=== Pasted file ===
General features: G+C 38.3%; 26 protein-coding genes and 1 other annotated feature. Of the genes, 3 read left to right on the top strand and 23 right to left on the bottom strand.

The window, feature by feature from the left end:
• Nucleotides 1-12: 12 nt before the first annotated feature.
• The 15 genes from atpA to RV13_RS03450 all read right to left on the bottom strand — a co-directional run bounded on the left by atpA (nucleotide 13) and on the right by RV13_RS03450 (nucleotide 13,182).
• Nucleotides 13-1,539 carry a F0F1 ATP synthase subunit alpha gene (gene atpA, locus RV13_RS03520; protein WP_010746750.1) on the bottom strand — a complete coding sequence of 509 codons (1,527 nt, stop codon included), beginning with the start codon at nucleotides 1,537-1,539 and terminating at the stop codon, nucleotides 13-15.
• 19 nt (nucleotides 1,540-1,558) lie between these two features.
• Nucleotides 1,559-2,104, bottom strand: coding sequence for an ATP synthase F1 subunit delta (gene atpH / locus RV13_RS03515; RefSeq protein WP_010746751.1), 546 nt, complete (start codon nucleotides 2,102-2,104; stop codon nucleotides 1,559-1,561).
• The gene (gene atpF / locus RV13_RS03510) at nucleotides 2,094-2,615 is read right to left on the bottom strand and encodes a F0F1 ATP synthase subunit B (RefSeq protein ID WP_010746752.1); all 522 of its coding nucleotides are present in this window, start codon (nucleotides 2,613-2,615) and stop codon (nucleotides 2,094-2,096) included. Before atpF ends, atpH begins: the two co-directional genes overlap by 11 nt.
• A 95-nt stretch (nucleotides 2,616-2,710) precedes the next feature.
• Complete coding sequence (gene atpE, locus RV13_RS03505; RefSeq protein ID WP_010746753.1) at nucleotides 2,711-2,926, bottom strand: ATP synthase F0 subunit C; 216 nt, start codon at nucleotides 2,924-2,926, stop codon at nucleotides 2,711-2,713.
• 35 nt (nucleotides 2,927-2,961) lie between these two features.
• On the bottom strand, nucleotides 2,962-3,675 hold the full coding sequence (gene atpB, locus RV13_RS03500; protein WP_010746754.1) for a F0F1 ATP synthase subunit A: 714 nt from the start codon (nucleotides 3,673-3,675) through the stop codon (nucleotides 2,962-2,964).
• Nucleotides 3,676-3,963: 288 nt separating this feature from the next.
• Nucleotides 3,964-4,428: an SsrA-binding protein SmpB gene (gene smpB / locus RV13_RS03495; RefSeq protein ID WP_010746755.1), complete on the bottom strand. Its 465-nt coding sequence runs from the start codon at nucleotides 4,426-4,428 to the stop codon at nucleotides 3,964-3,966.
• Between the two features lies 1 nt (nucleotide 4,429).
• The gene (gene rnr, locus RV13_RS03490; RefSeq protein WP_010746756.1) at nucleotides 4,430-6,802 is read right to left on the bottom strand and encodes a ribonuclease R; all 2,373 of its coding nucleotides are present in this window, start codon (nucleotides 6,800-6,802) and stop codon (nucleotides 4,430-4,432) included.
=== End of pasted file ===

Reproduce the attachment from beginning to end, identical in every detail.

General features: G+C 38.3%; 26 protein-coding genes and 1 other annotated feature. Of the genes, 3 read left to right on the top strand and 23 right to left on the bottom strand.

The window, feature by feature from the left end:
• Nucleotides 1-12: 12 nt before the first annotated feature.
• The 15 genes from atpA to RV13_RS03450 all read right to left on the bottom strand — a co-directional run bounded on the left by atpA (nucleotide 13) and on the right by RV13_RS03450 (nucleotide 13,182).
• Nucleotides 13-1,539 carry a F0F1 ATP synthase subunit alpha gene (gene atpA, locus RV13_RS03520; protein WP_010746750.1) on the bottom strand — a complete coding sequence of 509 codons (1,527 nt, stop codon included), beginning with the start codon at nucleotides 1,537-1,539 and terminating at the stop codon, nucleotides 13-15.
• 19 nt (nucleotides 1,540-1,558) lie between these two features.
• Nucleotides 1,559-2,104, bottom strand: coding sequence for an ATP synthase F1 subunit delta (gene atpH / locus RV13_RS03515; RefSeq protein WP_010746751.1), 546 nt, complete (start codon nucleotides 2,102-2,104; stop codon nucleotides 1,559-1,561).
• The gene (gene atpF / locus RV13_RS03510) at nucleotides 2,094-2,615 is read right to left on the bottom strand and encodes a F0F1 ATP synthase subunit B (RefSeq protein ID WP_010746752.1); all 522 of its coding nucleotides are present in this window, start codon (nucleotides 2,613-2,615) and stop codon (nucleotides 2,094-2,096) included. Before atpF ends, atpH begins: the two co-directional genes overlap by 11 nt.
• A 95-nt stretch (nucleotides 2,616-2,710) precedes the next feature.
• Complete coding sequence (gene atpE, locus RV13_RS03505; RefSeq protein ID WP_010746753.1) at nucleotides 2,711-2,926, bottom strand: ATP synthase F0 subunit C; 216 nt, start codon at nucleotides 2,924-2,926, stop codon at nucleotides 2,711-2,713.
• 35 nt (nucleotides 2,927-2,961) lie between these two features.
• On the bottom strand, nucleotides 2,962-3,675 hold the full coding sequence (gene atpB, locus RV13_RS03500; protein WP_010746754.1) for a F0F1 ATP synthase subunit A: 714 nt from the start codon (nucleotides 3,673-3,675) through the stop codon (nucleotides 2,962-2,964).
• Nucleotides 3,676-3,963: 288 nt separating this feature from the next.
• Nucleotides 3,964-4,428: an SsrA-binding protein SmpB gene (gene smpB / locus RV13_RS03495; RefSeq protein ID WP_010746755.1), complete on the bottom strand. Its 465-nt coding sequence runs from the start codon at nucleotides 4,426-4,428 to the stop codon at nucleotides 3,964-3,966.
• Between the two features lies 1 nt (nucleotide 4,429).
• The gene (gene rnr, locus RV13_RS03490; RefSeq protein WP_010746756.1) at nucleotides 4,430-6,802 is read right to left on the bottom strand and encodes a ribonuclease R; all 2,373 of its coding nucleotides are present in this window, start codon (nucleotides 6,800-6,802) and stop codon (nucleotides 4,430-4,432) included.